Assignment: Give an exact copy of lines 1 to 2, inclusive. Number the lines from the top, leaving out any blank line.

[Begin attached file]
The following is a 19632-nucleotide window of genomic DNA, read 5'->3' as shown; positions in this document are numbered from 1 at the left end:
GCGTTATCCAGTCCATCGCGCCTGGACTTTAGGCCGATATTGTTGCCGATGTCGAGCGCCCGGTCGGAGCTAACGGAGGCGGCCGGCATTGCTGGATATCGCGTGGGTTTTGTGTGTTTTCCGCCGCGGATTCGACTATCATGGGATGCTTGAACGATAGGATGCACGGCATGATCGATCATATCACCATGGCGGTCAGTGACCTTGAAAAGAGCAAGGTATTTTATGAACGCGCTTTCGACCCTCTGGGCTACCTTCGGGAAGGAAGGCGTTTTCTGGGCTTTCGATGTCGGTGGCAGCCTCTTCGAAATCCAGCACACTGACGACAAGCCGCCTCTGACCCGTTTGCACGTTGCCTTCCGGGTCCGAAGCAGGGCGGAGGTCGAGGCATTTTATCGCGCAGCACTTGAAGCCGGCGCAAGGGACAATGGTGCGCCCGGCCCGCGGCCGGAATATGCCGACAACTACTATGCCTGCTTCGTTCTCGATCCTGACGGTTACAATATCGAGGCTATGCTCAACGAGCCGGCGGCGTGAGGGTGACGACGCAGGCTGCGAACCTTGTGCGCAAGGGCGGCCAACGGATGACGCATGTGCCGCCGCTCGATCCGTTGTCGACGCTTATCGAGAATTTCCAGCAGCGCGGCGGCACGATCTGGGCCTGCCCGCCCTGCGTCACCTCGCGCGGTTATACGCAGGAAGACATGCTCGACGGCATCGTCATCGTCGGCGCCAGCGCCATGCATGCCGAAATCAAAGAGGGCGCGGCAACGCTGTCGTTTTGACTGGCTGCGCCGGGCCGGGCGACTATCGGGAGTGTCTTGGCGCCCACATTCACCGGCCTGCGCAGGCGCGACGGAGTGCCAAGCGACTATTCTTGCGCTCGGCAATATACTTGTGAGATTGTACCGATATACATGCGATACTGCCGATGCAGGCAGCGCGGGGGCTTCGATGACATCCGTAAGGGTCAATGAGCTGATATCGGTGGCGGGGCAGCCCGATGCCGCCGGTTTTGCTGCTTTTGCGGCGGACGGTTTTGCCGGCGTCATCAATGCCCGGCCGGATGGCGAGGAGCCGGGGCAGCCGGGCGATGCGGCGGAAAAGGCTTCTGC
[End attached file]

The following is a 19632-nucleotide window of genomic DNA, read 5'->3' as shown; positions in this document are numbered from 1 at the left end:
GCGTTATCCAGTCCATCGCGCCTGGACTTTAGGCCGATATTGTTGCCGATGTCGAGCGCCCGGTCGGAGCTAACGGAGGCGGCCGGCATTGCTGGATATCGCGTGGGTTTTGTGTGTTTTCCGCCGCGGATTCGACTATCATGGGATGCTTGAACGATAGGATGCACGGCATGATCGATCATATCACCATGGCGGTCAGTGACCTTGAAAAGAGCAAGGTATTTTATGAACGCGCTTTCGACCCTCTGGGCTACCTTCGGGAAGGAAGGCGTTTTCTGGGCTTTCGATGTCGGTGGCAGCCTCTTCGAAATCCAGCACACTGACGACAAGCCGCCTCTGACCCGTTTGCACGTTGCCTTCCGGGTCCGAAGCAGGGCGGAGGTCGAGGCATTTTATCGCGCAGCACTTGAAGCCGGCGCAAGGGACAATGGTGCGCCCGGCCCGCGGCCGGAATATGCCGACAACTACTATGCCTGCTTCGTTCTCGATCCTGACGGTTACAATATCGAGGCTATGCTCAACGAGCCGGCGGCGTGAGGGTGACGACGCAGGCTGCGAACCTTGTGCGCAAGGGCGGCCAACGGATGACGCATGTGCCGCCGCTCGATCCGTTGTCGACGCTTATCGAGAATTTCCAGCAGCGCGGCGGCACGATCTGGGCCTGCCCGCCCTGCGTCACCTCGCGCGGTTATACGCAGGAAGACATGCTCGACGGCATCGTCATCGTCGGCGCCAGCGCCATGCATGCCGAAATCAAAGAGGGCGCGGCAACGCTGTCGTTTTGACTGGCTGCGCCGGGCCGGGCGACTATCGGGAGTGTCTTGGCGCCCACATTCACCGGCCTGCGCAGGCGCGACGGAGTGCCAAGCGACTATTCTTGCGCTCGGCAATATACTTGTGAGATTGTACCGATATACATGCGATACTGCCGATGCAGGCAGCGCGGGGGCTTCGATGACATCCGTAAGGGTCAATGAGCTGATATCGGTGGCGGGGCAGCCCGATGCCGCCGGTTTTGCTGCTTTTGCGGCGGACGGTTTTGCCGGCGTCATCAATGCCCGGCCGGATGGCGAGGAGCCGGGGCAGCCGGGCGATGCGGCGGAAAAGGCTTCTGC